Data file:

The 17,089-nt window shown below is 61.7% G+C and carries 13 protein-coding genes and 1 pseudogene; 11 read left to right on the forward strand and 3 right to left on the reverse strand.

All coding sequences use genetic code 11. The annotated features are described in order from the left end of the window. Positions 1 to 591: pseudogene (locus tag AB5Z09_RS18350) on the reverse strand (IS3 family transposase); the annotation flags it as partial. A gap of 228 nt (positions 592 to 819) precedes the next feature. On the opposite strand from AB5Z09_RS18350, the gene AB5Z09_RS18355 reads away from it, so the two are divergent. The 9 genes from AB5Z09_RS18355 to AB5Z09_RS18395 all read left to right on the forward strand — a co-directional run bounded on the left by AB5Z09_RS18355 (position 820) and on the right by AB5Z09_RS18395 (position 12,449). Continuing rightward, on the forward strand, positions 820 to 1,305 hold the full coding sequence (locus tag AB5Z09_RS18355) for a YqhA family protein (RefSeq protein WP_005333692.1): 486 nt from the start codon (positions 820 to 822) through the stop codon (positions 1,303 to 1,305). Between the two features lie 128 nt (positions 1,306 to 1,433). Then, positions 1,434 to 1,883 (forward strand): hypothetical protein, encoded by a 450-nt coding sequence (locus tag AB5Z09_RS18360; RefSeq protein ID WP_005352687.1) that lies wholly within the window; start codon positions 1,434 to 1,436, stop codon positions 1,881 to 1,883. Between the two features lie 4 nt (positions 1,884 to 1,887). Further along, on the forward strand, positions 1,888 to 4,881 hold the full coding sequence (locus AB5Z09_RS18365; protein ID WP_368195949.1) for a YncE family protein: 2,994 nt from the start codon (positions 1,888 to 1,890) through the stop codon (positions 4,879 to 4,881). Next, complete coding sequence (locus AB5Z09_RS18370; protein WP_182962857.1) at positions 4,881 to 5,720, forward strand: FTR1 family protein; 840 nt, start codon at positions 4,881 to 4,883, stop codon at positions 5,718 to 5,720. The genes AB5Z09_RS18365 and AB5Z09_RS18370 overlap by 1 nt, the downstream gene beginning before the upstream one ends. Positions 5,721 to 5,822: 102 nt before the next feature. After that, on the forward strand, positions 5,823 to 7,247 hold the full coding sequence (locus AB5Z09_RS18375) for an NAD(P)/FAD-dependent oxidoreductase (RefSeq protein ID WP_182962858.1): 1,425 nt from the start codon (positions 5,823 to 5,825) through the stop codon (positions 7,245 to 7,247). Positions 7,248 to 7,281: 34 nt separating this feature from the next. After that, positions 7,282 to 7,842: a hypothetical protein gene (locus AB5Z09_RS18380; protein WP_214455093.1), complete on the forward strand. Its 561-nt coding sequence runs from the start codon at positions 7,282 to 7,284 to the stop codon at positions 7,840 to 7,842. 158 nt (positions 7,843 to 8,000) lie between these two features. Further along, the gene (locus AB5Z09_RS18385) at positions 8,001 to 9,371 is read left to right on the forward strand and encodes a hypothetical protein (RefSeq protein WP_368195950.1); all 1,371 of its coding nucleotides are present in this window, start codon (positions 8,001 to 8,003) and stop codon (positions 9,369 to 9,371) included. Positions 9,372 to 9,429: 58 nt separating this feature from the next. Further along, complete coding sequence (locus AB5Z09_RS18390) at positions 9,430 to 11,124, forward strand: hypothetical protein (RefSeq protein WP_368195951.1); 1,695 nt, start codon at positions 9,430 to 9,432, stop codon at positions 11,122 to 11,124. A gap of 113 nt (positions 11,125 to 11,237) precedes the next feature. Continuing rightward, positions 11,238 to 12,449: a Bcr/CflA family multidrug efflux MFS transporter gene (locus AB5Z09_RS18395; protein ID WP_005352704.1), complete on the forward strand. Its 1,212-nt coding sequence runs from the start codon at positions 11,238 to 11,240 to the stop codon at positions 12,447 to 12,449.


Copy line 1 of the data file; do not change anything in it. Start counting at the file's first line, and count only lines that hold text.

The 17,089-nt window shown below is 61.7% G+C and carries 13 protein-coding genes and 1 pseudogene; 11 read left to right on the forward strand and 3 right to left on the reverse strand.